Public engagement for the City of Northfield: Councilors want to know what should be changed

Eric ZweifelA week ago, the Northfield City Council met for a retreat (not AIG style, I’m told) and, among other things, decided to look closely at all areas of public engagement. (See last week’s Nfld News article, New council meets to begin teamwork, setting goals.)

Councilors Erica Zweifel, Jim Pokorney, and Kris Vohs are on the subcommittee to look at public engagement. They are expected report back to the Council in early Feb. with some recommendations.

I met with Erica earlier this week at the Goodbye Blue Monday to better understand the scope of their inquiry and talk a little bit about how online tools might be part of the solution.

Evidently, everything is on the table, including:

  • Providing information to the public. This would include the City’s web site, monthly print newsletter, and the broadcast/streaming of video of official public meetings. (See Bonnie Obremski’s RepJ story, City could stream video by 2010, as well as her series of RepJ stories on NTV.)
  • Ward meetings
  • Town meetings
  • Boards and commissions (structure, effectiveness, meetings)
  • Public input before, during, and after Council and other public meetings. This would include open mic.
  • Blogs
  • Online input and discussions

For the past two weeks, we’ve been discussing (117 comments thus far) the pros and cons of Northfield’s online eco-system for civic engagement. The discussion has mostly focused on Locally Grown, RepJ, and Northfield’s civic blogosphere within the context of professional journalism and citizen journalism – and with some forays into civic capacity-building.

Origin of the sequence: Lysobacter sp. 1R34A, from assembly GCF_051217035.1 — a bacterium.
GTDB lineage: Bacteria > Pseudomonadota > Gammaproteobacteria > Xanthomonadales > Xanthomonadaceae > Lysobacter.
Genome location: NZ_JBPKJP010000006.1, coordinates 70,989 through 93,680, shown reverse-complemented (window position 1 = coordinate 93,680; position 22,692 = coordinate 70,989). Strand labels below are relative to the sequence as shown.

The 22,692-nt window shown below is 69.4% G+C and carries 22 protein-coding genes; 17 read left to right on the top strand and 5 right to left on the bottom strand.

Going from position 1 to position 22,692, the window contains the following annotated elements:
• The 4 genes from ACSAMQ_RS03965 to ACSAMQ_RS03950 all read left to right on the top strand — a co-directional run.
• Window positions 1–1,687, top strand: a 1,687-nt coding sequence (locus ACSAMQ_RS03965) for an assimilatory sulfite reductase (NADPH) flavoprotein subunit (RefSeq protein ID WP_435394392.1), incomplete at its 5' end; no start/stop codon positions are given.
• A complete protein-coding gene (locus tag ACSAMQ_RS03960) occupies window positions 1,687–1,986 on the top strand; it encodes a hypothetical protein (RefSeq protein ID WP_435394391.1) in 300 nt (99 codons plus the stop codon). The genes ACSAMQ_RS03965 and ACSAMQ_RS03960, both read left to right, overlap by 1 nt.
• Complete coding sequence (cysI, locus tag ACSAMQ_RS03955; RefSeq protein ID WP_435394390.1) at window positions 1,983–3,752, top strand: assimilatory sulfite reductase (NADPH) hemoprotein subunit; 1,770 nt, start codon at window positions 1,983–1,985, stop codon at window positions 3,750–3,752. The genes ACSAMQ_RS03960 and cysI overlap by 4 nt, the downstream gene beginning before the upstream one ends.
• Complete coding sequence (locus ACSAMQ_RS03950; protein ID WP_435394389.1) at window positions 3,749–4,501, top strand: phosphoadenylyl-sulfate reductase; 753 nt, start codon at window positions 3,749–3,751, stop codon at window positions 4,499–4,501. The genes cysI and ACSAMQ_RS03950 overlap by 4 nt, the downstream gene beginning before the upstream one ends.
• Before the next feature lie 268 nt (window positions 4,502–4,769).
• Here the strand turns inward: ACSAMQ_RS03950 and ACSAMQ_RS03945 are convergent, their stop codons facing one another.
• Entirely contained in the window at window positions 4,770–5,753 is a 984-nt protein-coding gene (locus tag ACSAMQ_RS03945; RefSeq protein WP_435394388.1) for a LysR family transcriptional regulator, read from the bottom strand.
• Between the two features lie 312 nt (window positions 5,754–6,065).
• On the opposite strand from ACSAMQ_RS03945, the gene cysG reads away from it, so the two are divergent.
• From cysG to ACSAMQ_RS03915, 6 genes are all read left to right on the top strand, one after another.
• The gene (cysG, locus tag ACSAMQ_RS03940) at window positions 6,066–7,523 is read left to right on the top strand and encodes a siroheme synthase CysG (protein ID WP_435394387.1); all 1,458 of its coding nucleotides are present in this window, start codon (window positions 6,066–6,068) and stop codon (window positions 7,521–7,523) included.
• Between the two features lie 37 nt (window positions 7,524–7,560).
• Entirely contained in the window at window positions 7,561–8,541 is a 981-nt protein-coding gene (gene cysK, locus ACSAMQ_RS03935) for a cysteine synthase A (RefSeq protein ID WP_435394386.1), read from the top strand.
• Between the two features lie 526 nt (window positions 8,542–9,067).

Discussion on this blog post, however, needs to be both broader (not just online engagement) and more practical (what specifically needs to be changed or tried). If the discussion is substantive IMHO, I’ll produce a PDF transcript and ask that it be given to each councilor before their Feb. meeting.

Councilor Zweifel has agreed to follow this discussion and chime in as she sees fit.

69 thoughts on “Public engagement for the City of Northfield: Councilors want to know what should be changed”

  1. Gov’t openness and transparency while getting more input and involvement from ordinary citizens were among the themes in President Obama’s remarks today. See Remarks By The President Welcoming Senior Staff And Cabinet Secretaries – 1/21/09

    Let me say it as simply as I can: Transparency and the rule of law will be the touchstones of this presidency.

    Our commitment to openness means more than simply informing the American people about how decisions are made. It means recognizing that government does not have all the answers, and that public officials need to draw on what citizens know. And that’s why, as of today, I’m directing members of my administration to find new ways of tapping the knowledge and experience of ordinary Americans — scientists and civic leaders, educators and entrepreneurs — because the way to solve the problem of our time is — the way to solve the problems of our time, as one nation, is by involving the American people in shaping the policies that affect their lives.

  2. Griff, you’re not going to bring David L over with an Obama quote! 🙂

    However, Obama is spot-on. Government is the collective of its citizens. It is we governing ourselves.

    The subset of individuals in ‘authority’ at any one point in time will be comprised of talents and experiences that are a subset of those in the community, not a superset.